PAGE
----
Located in central Brussels, the Musical Instrument Museum (MIM) is part of the Royal Museum for Art and History. Renowned for its collection of over 1,500 instruments, the museum showcases the instruments and provides visitors with free headphones to experience their “vibes” (visitors are given infrared headphones in order to listen to almost 200 musical extracts of the instruments on display).
The museum’s collection represents Belgian musical history (including Brussels’ importance in the making of recorders in the eighteenth and nineteenth centuries and as the home of instrument inventor Adolphe Sax in the nineteenth century), European musical traditions, and non-European instruments. Mechanical instruments are shown in the basement, traditional instruments on the ground floor, the development of the modern orchestral instruments on the first floor, and keyboard and stringed instruments on the second floor.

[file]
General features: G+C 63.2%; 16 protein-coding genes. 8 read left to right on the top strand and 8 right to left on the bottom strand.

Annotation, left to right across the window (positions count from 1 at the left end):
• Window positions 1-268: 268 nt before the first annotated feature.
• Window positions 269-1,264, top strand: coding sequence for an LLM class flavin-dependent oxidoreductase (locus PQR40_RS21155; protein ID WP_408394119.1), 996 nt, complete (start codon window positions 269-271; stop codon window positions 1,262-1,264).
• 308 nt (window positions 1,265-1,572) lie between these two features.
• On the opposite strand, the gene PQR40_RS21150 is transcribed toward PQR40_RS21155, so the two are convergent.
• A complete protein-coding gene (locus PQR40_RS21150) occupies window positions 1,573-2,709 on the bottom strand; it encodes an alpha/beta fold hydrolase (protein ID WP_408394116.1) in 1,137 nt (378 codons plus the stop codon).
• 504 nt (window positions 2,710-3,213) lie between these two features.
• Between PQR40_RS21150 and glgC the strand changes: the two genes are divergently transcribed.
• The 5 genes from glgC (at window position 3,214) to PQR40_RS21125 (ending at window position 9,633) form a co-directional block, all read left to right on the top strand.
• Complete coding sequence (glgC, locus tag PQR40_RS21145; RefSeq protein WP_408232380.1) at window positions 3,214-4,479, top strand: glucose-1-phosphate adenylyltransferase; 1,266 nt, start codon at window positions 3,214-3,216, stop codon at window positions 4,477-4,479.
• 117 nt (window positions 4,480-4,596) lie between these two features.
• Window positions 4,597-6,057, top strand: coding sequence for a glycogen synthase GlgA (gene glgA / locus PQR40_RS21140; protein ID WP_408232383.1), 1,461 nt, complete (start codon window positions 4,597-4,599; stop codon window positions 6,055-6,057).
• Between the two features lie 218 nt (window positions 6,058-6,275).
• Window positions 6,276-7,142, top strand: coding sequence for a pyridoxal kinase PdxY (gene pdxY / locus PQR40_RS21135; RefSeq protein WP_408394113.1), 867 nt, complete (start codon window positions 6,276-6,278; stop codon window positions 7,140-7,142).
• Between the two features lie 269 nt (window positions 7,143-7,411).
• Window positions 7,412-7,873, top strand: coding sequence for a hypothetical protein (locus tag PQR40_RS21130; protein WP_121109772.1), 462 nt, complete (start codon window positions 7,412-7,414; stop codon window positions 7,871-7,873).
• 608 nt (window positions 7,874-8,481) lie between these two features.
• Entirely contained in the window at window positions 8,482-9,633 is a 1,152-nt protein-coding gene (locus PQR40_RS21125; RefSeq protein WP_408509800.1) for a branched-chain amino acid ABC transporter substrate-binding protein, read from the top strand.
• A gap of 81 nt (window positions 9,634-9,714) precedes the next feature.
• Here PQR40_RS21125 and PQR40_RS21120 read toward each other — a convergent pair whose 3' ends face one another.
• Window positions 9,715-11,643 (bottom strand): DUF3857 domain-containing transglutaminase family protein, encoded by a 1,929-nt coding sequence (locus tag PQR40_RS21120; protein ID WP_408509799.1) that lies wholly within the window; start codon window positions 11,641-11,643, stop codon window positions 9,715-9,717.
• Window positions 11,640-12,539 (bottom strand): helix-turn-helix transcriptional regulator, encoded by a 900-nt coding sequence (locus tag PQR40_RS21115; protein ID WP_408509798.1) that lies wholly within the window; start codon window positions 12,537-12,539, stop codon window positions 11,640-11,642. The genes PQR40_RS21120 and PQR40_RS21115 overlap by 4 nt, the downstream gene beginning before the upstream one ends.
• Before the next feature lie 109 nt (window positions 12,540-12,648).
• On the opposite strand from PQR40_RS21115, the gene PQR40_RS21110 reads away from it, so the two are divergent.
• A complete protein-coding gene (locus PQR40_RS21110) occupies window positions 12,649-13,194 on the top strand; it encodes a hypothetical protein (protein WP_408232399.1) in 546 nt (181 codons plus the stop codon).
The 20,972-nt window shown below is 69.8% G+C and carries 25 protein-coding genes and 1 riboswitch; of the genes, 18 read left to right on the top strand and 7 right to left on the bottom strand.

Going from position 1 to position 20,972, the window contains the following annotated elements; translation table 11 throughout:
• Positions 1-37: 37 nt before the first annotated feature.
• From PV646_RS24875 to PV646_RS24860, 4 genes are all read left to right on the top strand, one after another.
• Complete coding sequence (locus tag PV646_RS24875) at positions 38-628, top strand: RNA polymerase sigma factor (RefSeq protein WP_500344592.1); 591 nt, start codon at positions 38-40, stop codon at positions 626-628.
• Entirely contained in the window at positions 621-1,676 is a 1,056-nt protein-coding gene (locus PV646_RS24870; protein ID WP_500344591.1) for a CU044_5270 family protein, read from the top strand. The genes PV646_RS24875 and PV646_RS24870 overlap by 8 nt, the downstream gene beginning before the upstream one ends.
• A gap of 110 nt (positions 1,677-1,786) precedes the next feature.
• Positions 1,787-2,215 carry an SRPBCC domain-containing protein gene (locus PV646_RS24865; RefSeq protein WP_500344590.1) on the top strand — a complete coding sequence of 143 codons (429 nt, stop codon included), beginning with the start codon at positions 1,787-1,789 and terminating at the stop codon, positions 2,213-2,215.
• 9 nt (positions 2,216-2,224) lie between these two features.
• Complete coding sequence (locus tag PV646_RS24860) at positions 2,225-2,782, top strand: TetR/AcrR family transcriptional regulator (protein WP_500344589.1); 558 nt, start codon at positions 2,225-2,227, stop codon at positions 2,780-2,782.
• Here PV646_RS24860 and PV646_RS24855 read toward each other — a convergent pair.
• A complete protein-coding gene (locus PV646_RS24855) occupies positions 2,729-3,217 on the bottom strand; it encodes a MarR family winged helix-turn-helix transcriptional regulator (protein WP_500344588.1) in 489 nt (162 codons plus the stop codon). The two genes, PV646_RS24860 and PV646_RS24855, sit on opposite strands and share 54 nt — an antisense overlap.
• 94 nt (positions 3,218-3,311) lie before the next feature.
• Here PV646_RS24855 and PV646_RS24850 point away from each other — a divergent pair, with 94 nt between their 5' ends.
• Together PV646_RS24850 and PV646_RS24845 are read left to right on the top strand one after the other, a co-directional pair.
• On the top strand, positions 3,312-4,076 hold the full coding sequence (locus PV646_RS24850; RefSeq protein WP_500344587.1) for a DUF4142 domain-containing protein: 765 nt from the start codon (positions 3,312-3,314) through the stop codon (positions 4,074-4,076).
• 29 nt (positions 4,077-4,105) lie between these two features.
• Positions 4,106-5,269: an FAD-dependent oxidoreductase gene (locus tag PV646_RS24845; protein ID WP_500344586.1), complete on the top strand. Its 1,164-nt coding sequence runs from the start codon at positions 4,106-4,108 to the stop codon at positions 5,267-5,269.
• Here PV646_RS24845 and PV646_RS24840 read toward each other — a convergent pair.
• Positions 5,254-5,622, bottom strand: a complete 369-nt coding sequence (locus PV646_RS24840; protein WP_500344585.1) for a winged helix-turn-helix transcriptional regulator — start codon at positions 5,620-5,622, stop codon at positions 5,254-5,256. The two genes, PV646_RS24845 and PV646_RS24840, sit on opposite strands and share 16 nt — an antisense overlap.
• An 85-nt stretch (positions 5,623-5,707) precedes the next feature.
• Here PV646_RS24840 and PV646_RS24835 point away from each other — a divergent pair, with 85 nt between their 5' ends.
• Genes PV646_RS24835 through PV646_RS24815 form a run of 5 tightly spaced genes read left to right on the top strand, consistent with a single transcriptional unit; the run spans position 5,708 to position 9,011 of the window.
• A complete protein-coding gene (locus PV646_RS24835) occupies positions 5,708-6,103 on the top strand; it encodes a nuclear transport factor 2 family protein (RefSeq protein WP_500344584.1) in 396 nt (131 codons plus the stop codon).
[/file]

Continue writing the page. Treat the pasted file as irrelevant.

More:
The museum also has a sound lab where visitors can experiment with various instruments.
Among the notable pieces of the collection are the famous Rottenburgh Alto recorder, instruments invented by Adolphe Sax, a unique set of giant Chinese stone chimes, and the only existing copy of the luthéal, an instrument used by Ravel.
Information is provided in French and Dutch, though not in English.
Know Before You Go
The museum is open 9.30 a.m. to 5.00 p.m. from Tuesday to Friday and 10.00 a.m. to 5.00 p.m. on weekends. The Brussels Card is valid in the museum so holders can enter at no extra cost. The MiM is easy to find on the Mont des Arts. To reach the museum by bus or tram, head to the Royale or Palais stops. Gare-Centrale (Central Station) is just around the corner for visitors coming by train or Metro. There is also a cafe on the top level with lovely views if you can get a window table.